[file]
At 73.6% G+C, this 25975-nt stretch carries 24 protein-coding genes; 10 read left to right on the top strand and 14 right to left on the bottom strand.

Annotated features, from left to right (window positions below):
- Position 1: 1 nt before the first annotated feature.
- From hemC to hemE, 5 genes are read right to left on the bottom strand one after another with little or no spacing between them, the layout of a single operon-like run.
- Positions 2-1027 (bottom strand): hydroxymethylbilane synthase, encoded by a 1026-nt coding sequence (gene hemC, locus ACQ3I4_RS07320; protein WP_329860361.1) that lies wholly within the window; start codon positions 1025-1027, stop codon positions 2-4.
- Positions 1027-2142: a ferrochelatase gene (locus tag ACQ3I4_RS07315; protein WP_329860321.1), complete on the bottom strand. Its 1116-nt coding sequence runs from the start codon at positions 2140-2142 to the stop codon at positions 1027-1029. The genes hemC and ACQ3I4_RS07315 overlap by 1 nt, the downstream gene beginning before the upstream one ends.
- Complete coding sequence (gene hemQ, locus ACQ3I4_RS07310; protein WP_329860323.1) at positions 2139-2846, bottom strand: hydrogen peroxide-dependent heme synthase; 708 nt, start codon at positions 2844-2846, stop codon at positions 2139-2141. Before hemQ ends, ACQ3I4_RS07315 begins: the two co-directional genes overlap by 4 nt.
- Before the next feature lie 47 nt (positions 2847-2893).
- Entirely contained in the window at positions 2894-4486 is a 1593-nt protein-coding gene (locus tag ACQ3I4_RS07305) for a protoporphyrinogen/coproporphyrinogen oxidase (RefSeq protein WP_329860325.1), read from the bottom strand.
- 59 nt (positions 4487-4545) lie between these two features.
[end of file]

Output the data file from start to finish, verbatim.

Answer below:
At 73.6% G+C, this 25975-nt stretch carries 24 protein-coding genes; 10 read left to right on the top strand and 14 right to left on the bottom strand.

Annotated features, from left to right (window positions below):
- Position 1: 1 nt before the first annotated feature.
- From hemC to hemE, 5 genes are read right to left on the bottom strand one after another with little or no spacing between them, the layout of a single operon-like run.
- Positions 2-1027 (bottom strand): hydroxymethylbilane synthase, encoded by a 1026-nt coding sequence (gene hemC, locus ACQ3I4_RS07320; protein WP_329860361.1) that lies wholly within the window; start codon positions 1025-1027, stop codon positions 2-4.
- Positions 1027-2142: a ferrochelatase gene (locus tag ACQ3I4_RS07315; protein WP_329860321.1), complete on the bottom strand. Its 1116-nt coding sequence runs from the start codon at positions 2140-2142 to the stop codon at positions 1027-1029. The genes hemC and ACQ3I4_RS07315 overlap by 1 nt, the downstream gene beginning before the upstream one ends.
- Complete coding sequence (gene hemQ, locus ACQ3I4_RS07310; protein WP_329860323.1) at positions 2139-2846, bottom strand: hydrogen peroxide-dependent heme synthase; 708 nt, start codon at positions 2844-2846, stop codon at positions 2139-2141. Before hemQ ends, ACQ3I4_RS07315 begins: the two co-directional genes overlap by 4 nt.
- Before the next feature lie 47 nt (positions 2847-2893).
- Entirely contained in the window at positions 2894-4486 is a 1593-nt protein-coding gene (locus tag ACQ3I4_RS07305) for a protoporphyrinogen/coproporphyrinogen oxidase (RefSeq protein WP_329860325.1), read from the bottom strand.
- 59 nt (positions 4487-4545) lie between these two features.